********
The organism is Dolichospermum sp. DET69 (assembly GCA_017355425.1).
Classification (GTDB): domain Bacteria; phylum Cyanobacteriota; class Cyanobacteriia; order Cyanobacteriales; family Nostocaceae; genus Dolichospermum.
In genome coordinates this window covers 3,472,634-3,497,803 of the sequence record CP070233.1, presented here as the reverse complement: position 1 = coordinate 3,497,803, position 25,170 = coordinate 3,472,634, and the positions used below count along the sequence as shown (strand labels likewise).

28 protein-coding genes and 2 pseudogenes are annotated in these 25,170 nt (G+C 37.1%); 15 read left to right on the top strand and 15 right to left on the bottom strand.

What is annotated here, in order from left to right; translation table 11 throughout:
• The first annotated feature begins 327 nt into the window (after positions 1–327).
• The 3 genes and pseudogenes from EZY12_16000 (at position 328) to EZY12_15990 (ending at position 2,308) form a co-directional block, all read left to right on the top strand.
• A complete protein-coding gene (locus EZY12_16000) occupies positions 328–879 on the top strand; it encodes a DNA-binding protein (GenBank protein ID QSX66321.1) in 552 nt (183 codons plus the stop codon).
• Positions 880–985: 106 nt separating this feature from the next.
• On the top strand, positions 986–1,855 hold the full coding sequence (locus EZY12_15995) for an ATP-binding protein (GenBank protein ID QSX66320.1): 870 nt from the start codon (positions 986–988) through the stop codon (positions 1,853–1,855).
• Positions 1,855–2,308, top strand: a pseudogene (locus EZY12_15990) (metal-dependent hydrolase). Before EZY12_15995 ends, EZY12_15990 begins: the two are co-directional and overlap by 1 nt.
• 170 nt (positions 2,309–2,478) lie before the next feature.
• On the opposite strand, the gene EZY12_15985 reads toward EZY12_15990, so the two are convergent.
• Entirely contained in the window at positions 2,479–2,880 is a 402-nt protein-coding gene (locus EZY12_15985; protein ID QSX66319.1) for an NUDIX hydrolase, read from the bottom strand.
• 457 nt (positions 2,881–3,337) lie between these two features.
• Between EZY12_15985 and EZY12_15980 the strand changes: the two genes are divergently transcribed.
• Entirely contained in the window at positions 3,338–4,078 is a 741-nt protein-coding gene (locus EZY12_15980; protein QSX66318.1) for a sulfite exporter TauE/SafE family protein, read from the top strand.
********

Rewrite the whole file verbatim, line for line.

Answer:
The organism is Dolichospermum sp. DET69 (assembly GCA_017355425.1).
Classification (GTDB): domain Bacteria; phylum Cyanobacteriota; class Cyanobacteriia; order Cyanobacteriales; family Nostocaceae; genus Dolichospermum.
In genome coordinates this window covers 3,472,634-3,497,803 of the sequence record CP070233.1, presented here as the reverse complement: position 1 = coordinate 3,497,803, position 25,170 = coordinate 3,472,634, and the positions used below count along the sequence as shown (strand labels likewise).

28 protein-coding genes and 2 pseudogenes are annotated in these 25,170 nt (G+C 37.1%); 15 read left to right on the top strand and 15 right to left on the bottom strand.

What is annotated here, in order from left to right; translation table 11 throughout:
• The first annotated feature begins 327 nt into the window (after positions 1–327).
• The 3 genes and pseudogenes from EZY12_16000 (at position 328) to EZY12_15990 (ending at position 2,308) form a co-directional block, all read left to right on the top strand.
• A complete protein-coding gene (locus EZY12_16000) occupies positions 328–879 on the top strand; it encodes a DNA-binding protein (GenBank protein ID QSX66321.1) in 552 nt (183 codons plus the stop codon).
• Positions 880–985: 106 nt separating this feature from the next.
• On the top strand, positions 986–1,855 hold the full coding sequence (locus EZY12_15995) for an ATP-binding protein (GenBank protein ID QSX66320.1): 870 nt from the start codon (positions 986–988) through the stop codon (positions 1,853–1,855).
• Positions 1,855–2,308, top strand: a pseudogene (locus EZY12_15990) (metal-dependent hydrolase). Before EZY12_15995 ends, EZY12_15990 begins: the two are co-directional and overlap by 1 nt.
• 170 nt (positions 2,309–2,478) lie before the next feature.
• On the opposite strand, the gene EZY12_15985 reads toward EZY12_15990, so the two are convergent.
• Entirely contained in the window at positions 2,479–2,880 is a 402-nt protein-coding gene (locus EZY12_15985; protein ID QSX66319.1) for an NUDIX hydrolase, read from the bottom strand.
• 457 nt (positions 2,881–3,337) lie between these two features.
• Between EZY12_15985 and EZY12_15980 the strand changes: the two genes are divergently transcribed.
• Entirely contained in the window at positions 3,338–4,078 is a 741-nt protein-coding gene (locus EZY12_15980; protein QSX66318.1) for a sulfite exporter TauE/SafE family protein, read from the top strand.